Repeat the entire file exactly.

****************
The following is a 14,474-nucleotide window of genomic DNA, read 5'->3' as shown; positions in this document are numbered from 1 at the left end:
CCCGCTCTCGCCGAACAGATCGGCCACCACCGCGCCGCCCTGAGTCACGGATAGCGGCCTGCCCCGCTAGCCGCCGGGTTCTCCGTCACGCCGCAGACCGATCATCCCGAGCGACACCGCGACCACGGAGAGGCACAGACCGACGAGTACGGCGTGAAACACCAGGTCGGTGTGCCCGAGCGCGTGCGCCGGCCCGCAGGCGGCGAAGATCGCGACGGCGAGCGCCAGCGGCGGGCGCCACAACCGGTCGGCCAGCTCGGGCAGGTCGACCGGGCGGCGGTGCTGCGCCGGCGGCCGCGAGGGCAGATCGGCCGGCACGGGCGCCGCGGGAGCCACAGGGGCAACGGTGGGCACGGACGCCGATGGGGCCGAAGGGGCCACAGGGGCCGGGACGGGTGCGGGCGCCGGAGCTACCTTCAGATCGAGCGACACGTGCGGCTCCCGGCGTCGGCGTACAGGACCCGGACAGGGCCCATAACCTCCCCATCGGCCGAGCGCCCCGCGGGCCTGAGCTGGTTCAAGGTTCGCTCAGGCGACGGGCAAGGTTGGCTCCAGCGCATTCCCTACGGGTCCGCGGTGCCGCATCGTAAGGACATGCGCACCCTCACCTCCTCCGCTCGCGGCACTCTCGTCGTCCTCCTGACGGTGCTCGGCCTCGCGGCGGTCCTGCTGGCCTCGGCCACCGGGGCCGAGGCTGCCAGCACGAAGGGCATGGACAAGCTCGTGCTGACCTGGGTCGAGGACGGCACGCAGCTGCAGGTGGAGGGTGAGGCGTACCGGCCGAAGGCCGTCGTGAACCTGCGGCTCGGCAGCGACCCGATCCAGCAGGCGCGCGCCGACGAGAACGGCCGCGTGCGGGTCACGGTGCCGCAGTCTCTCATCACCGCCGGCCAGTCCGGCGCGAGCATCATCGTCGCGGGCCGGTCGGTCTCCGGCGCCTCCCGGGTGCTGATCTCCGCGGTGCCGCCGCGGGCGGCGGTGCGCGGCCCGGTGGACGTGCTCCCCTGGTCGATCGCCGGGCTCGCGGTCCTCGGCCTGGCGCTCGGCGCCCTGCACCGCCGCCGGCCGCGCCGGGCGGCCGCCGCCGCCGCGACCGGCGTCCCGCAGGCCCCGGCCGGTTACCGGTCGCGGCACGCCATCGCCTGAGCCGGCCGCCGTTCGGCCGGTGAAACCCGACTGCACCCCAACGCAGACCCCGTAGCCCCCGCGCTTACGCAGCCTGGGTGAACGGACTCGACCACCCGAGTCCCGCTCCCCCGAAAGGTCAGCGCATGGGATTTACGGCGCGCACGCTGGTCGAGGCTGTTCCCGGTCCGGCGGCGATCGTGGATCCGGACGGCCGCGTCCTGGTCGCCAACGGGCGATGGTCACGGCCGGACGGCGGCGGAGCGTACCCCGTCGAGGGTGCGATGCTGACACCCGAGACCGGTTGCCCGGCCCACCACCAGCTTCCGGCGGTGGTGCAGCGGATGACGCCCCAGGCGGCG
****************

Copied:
The following is a 14,474-nucleotide window of genomic DNA, read 5'->3' as shown; positions in this document are numbered from 1 at the left end:
CCCGCTCTCGCCGAACAGATCGGCCACCACCGCGCCGCCCTGAGTCACGGATAGCGGCCTGCCCCGCTAGCCGCCGGGTTCTCCGTCACGCCGCAGACCGATCATCCCGAGCGACACCGCGACCACGGAGAGGCACAGACCGACGAGTACGGCGTGAAACACCAGGTCGGTGTGCCCGAGCGCGTGCGCCGGCCCGCAGGCGGCGAAGATCGCGACGGCGAGCGCCAGCGGCGGGCGCCACAACCGGTCGGCCAGCTCGGGCAGGTCGACCGGGCGGCGGTGCTGCGCCGGCGGCCGCGAGGGCAGATCGGCCGGCACGGGCGCCGCGGGAGCCACAGGGGCAACGGTGGGCACGGACGCCGATGGGGCCGAAGGGGCCACAGGGGCCGGGACGGGTGCGGGCGCCGGAGCTACCTTCAGATCGAGCGACACGTGCGGCTCCCGGCGTCGGCGTACAGGACCCGGACAGGGCCCATAACCTCCCCATCGGCCGAGCGCCCCGCGGGCCTGAGCTGGTTCAAGGTTCGCTCAGGCGACGGGCAAGGTTGGCTCCAGCGCATTCCCTACGGGTCCGCGGTGCCGCATCGTAAGGACATGCGCACCCTCACCTCCTCCGCTCGCGGCACTCTCGTCGTCCTCCTGACGGTGCTCGGCCTCGCGGCGGTCCTGCTGGCCTCGGCCACCGGGGCCGAGGCTGCCAGCACGAAGGGCATGGACAAGCTCGTGCTGACCTGGGTCGAGGACGGCACGCAGCTGCAGGTGGAGGGTGAGGCGTACCGGCCGAAGGCCGTCGTGAACCTGCGGCTCGGCAGCGACCCGATCCAGCAGGCGCGCGCCGACGAGAACGGCCGCGTGCGGGTCACGGTGCCGCAGTCTCTCATCACCGCCGGCCAGTCCGGCGCGAGCATCATCGTCGCGGGCCGGTCGGTCTCCGGCGCCTCCCGGGTGCTGATCTCCGCGGTGCCGCCGCGGGCGGCGGTGCGCGGCCCGGTGGACGTGCTCCCCTGGTCGATCGCCGGGCTCGCGGTCCTCGGCCTGGCGCTCGGCGCCCTGCACCGCCGCCGGCCGCGCCGGGCGGCCGCCGCCGCCGCGACCGGCGTCCCGCAGGCCCCGGCCGGTTACCGGTCGCGGCACGCCATCGCCTGAGCCGGCCGCCGTTCGGCCGGTGAAACCCGACTGCACCCCAACGCAGACCCCGTAGCCCCCGCGCTTACGCAGCCTGGGTGAACGGACTCGACCACCCGAGTCCCGCTCCCCCGAAAGGTCAGCGCATGGGATTTACGGCGCGCACGCTGGTCGAGGCTGTTCCCGGTCCGGCGGCGATCGTGGATCCGGACGGCCGCGTCCTGGTCGCCAACGGGCGATGGTCACGGCCGGACGGCGGCGGAGCGTACCCCGTCGAGGGTGCGATGCTGACACCCGAGACCGGTTGCCCGGCCCACCACCAGCTTCCGGCGGTGGTGCAGCGGATGACGCCCCAGGCGGCG